Keywords: Laser aided additive manufacturing; inner-surface; corrosion resistant alloy; mechanical properties;


High speed micro cladding using a high-power single-mode continuous-wave fiber laser and a polygon scanning system
Martin Erler, Robby Ebert, Stefan Gronau, Matthias Horn, Sachsa Klötzer, Horst Exner

High speed micro cladding is a new field of research at the Laserinstitut Hochschule Mittweida (LHM). So far, the investigations have been focused on high rate micro cladding with high power short pulse laser s and fast galvanometer scanner systems. Thereby, a high build-up rate of more than 3,500 mm³/h and a structural resolution of 50 μm have been achieved [1, 2]. Laser micro processing e.g. welding and cutting by applying high brilliance laser radiation of continuous wave (cw) lasers in combination with ultrafast beam deflection systems has been successfully applied at LHM [3, 4]. Therefore, the current investigations deal with the potential of high speed micro cladding of μm-sized metal powder using a cw laser. For the experiments, a cw fiber laser with an output power up to 3 kW and a polygon scanning
system for fast laser beam deflection with a scan speed up to 500 m/s are used. Furthermore, to switch the laser irradiation during the scan line, an acousto-optic modulator with a maximum frequency up to 2 MHz is applied. Generated micro-walls and the results of the rapid surface coating with layer thicknesses in the micron range are presented depending on the various laser parameters. Also, the influence of process limits of the high speed micro cladding are shown and discussed.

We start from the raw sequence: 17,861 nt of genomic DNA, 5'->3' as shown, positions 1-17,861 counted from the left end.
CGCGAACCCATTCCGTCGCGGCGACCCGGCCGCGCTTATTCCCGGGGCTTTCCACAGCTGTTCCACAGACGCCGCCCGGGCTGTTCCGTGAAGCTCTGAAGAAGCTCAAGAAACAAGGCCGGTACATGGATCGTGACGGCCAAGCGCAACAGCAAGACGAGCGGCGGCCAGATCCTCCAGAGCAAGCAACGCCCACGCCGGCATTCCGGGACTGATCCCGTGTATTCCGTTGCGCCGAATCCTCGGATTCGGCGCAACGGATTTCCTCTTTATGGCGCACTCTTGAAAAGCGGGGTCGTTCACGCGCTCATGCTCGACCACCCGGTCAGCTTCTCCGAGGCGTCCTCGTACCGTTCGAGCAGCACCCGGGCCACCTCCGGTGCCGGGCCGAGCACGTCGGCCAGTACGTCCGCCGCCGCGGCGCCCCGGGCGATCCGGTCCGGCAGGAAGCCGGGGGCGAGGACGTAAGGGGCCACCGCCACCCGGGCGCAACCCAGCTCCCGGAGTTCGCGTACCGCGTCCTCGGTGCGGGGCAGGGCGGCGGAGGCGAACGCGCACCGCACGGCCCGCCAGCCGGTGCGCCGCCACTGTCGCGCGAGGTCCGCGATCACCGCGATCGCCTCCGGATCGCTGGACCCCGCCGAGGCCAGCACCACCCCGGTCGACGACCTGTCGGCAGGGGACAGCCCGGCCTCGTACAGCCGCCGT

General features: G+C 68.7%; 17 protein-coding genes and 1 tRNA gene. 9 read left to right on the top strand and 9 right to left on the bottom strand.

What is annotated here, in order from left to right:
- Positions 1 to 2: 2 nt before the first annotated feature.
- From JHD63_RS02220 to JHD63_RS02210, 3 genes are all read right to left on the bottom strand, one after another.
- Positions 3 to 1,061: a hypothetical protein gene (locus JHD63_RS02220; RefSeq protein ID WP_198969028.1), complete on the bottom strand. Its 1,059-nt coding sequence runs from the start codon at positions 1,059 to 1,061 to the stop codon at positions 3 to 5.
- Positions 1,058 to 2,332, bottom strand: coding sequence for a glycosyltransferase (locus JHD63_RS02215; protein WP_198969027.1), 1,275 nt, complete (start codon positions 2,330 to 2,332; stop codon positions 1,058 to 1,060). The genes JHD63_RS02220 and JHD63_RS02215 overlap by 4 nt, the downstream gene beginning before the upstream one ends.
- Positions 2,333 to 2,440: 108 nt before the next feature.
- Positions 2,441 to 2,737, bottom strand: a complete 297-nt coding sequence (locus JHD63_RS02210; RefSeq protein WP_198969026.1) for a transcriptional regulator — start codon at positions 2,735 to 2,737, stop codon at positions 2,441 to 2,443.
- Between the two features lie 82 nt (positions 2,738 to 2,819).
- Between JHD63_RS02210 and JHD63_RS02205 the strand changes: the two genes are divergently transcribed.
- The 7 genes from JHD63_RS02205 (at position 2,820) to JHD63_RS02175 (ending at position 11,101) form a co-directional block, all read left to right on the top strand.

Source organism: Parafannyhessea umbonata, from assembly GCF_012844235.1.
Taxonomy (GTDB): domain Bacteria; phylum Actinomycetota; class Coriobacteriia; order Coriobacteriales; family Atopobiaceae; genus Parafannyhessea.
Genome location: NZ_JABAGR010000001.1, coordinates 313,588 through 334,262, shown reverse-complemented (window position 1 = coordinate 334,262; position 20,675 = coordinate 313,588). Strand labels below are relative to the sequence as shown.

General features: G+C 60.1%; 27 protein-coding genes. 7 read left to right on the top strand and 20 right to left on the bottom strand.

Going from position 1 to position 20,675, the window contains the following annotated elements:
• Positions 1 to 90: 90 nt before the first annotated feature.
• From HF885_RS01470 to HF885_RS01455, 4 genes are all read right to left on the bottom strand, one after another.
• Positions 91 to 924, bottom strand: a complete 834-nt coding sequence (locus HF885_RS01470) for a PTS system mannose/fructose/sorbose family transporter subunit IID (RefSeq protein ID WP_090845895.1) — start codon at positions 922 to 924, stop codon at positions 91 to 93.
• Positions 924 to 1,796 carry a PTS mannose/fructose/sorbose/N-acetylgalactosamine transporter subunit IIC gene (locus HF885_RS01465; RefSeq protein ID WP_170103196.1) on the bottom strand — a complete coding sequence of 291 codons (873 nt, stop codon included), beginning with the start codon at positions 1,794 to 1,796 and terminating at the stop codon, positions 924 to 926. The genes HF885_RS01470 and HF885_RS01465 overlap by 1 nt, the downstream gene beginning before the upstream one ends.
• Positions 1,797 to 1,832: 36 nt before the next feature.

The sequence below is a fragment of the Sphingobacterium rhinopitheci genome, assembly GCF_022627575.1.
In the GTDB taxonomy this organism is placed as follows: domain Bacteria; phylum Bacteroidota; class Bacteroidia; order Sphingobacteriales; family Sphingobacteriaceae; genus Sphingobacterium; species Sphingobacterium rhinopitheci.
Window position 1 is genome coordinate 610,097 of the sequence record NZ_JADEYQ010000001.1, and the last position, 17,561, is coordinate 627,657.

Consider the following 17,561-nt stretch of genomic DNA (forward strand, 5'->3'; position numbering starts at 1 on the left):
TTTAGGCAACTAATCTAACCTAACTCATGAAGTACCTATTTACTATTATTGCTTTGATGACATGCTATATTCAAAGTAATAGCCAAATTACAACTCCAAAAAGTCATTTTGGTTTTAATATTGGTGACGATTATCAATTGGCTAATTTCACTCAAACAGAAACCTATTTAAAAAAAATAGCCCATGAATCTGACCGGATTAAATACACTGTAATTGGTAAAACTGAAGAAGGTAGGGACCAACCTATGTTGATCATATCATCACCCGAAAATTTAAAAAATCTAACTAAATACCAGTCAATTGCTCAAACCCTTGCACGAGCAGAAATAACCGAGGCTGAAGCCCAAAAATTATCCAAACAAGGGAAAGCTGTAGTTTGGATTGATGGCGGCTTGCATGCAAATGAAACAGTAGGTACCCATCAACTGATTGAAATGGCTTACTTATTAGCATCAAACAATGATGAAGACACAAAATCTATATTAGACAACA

Keywords: Micro Cladding, High Speed, Coating, Surface Functionalization, Surface Treatment and Cladding, Additive Manufacturing


Selective Copper Plating on Polymers Induced by Laser Activated Fillers
Karolis Ratautas, Mindaugas Gedvilas, Ina Stankeviciene, Aldona Jagminiene, Eugenijus Norkus, Nello Li Pira, Stefano Sinopoli, Umberto Emanuele, Gediminas Raciukaitis

Selective plating of metals on polymers has many applications from decorations of artworks to building’s engineering. However, the best prospects of this technology are for electronics application: making conductive tracks for integrated circuits. There are two basic techniques of laser writing for selective plating on plastics: the laser-induced selective activation (LISA) and laser direct structuring (LDS). In the LISA method, pure plastics without any filler can be used. In the LDS method, special fillers are mixed into the polymer matrix. Laser writing for selective plating is fast and cheap for prototyping. Moreover, there is material saving because it works selectively. However, the biggest merit of this technology is the potential to produce moulded interconnect devices, enabling to create electronics in the 3D structure, thus saving space, materials and cost of production. There are some commercial materials available on the market, but mostly they are based on expensive fillers, usually palladium. In this work, both methods of the laser writing for the selective plating of polymers were investigated and compared.